All metal paperclips (antique and modern) are made of galvanized low carbon steel - low carbon because that kind of steel stays flexible. The coating material varies, but it will always respond to the electric current magnetizing the steel.
The zinc or whatever coating applied during galvanization never rusts, but it is very thin and can be scraped off through the friction of use. The thickness of the coating always varies some between production lots - the thinner the coating, the more likely there are microscopic places that failed to coat, particularly where the paperclip wire is in contact with itself.
Low carbon steel will always rust when exposed to water, and the rust will eat into the steel areas under remaining coating. Stainless steel (high carbon with enough chromium or other metals included in the metal to resist rusting) is always hard and rigid, impossible to bend like a paperclip, and the higher the carbon content, the more rigid the steel gets. Also, salt water is much more corrosive then fresh water. Once paperclips lose their coating, they must be kept completely dry to remain useful.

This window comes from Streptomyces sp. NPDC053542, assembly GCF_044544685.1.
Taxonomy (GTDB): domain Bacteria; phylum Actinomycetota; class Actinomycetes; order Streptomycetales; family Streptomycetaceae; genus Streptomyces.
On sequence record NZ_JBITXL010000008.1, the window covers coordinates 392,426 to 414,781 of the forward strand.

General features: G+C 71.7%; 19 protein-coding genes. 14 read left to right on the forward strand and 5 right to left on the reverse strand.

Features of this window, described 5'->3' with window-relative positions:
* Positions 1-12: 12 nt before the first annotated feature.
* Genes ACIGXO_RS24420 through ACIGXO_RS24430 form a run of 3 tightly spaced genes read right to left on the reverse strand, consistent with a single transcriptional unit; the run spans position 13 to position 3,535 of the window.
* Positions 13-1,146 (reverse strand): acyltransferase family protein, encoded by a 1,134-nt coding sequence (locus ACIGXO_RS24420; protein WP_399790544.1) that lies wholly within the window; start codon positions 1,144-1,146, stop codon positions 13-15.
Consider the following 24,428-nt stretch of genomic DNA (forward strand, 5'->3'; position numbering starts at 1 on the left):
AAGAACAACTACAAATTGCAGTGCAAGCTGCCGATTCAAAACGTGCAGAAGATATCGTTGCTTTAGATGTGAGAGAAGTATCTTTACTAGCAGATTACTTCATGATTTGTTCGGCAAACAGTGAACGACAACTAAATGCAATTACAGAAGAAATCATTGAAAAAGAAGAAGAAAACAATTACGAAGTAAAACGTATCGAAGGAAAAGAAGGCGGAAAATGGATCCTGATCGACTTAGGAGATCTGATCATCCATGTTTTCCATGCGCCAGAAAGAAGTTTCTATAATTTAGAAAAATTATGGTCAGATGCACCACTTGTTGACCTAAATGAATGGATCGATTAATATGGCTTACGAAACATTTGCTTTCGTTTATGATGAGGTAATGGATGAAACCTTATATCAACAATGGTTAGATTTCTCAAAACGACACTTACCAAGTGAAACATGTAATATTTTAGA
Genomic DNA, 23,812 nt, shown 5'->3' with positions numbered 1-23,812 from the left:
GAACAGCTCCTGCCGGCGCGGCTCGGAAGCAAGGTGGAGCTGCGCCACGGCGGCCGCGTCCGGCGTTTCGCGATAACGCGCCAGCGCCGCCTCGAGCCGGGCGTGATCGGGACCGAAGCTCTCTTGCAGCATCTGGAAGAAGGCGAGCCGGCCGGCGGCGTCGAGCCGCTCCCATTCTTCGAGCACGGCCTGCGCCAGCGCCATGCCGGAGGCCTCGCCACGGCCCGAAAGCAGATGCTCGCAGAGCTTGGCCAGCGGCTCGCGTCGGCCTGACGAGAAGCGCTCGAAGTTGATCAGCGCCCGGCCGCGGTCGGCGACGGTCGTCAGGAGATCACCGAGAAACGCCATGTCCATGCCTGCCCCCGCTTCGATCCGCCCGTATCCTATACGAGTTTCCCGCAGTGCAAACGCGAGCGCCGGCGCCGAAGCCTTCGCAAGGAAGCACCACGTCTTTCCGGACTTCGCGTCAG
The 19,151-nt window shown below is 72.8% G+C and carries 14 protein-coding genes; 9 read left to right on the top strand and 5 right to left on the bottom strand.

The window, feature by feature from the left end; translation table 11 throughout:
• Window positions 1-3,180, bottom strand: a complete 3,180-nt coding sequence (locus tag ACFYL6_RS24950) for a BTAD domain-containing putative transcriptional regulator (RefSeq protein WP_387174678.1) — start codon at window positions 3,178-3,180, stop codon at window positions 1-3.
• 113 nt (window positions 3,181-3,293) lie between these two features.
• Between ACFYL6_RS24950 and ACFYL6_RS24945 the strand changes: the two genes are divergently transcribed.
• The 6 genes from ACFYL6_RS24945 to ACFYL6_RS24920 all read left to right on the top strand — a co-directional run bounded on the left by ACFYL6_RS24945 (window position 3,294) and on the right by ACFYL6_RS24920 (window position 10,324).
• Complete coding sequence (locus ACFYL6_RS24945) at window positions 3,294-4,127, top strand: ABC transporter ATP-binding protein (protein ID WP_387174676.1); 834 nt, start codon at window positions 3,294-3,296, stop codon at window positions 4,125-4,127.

[I worked for 2 years in a plating plant, a fascinating process.]